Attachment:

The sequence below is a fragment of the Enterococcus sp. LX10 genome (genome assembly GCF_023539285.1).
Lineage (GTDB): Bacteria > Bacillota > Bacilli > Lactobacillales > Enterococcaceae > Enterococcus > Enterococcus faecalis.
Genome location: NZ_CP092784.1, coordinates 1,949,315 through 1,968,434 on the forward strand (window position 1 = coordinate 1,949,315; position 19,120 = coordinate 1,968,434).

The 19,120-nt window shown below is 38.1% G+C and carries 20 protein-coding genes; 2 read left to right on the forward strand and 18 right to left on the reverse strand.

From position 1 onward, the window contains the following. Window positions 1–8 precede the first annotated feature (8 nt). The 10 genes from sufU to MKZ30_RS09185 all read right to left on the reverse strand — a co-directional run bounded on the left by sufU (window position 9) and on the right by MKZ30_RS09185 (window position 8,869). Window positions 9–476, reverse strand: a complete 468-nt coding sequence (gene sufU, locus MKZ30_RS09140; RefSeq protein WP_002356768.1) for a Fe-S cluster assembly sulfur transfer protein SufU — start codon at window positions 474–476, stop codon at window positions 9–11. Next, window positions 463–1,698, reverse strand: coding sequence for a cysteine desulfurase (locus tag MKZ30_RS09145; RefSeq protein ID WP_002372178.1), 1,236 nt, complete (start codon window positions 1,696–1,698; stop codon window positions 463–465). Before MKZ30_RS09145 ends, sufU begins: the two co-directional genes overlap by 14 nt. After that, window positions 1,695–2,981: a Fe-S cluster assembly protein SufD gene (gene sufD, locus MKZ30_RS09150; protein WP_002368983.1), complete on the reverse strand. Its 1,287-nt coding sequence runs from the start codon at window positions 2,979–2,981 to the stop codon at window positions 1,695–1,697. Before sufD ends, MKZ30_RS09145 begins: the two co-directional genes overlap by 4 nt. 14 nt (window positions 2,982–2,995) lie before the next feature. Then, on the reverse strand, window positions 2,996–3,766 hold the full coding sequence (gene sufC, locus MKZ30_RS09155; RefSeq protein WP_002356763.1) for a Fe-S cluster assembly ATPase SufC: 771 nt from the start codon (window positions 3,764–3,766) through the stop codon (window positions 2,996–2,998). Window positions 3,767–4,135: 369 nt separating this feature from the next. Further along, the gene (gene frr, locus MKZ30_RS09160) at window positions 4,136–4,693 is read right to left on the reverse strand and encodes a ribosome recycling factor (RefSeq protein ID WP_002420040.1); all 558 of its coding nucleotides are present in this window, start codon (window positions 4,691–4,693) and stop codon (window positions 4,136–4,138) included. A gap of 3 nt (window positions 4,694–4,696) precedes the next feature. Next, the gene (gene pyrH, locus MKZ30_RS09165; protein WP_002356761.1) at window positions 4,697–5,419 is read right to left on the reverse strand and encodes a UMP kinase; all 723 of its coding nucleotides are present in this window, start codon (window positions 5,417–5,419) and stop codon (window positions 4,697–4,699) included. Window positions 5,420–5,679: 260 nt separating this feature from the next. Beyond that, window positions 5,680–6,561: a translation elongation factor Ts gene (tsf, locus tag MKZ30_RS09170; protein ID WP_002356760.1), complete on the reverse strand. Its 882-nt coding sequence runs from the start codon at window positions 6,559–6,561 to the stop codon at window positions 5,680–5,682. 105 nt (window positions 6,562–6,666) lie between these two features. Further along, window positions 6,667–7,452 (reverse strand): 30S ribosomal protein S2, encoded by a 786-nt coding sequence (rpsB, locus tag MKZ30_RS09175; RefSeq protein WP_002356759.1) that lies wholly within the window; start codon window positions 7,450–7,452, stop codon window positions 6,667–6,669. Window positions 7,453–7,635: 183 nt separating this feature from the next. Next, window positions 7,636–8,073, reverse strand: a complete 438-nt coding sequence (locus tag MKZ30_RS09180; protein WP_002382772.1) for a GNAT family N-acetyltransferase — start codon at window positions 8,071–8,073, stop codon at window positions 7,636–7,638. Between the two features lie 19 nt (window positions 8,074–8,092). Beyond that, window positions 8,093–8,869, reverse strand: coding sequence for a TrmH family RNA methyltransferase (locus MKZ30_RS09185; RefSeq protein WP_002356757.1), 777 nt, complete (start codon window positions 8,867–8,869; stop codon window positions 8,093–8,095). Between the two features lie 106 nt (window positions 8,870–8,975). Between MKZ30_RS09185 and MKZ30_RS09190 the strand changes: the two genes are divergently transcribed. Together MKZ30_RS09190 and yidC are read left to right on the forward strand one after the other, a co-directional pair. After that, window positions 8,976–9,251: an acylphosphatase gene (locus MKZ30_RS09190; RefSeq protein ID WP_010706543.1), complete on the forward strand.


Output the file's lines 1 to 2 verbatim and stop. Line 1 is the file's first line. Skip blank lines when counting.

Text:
The sequence below is a fragment of the Enterococcus sp. LX10 genome (genome assembly GCF_023539285.1).
Lineage (GTDB): Bacteria > Bacillota > Bacilli > Lactobacillales > Enterococcaceae > Enterococcus > Enterococcus faecalis.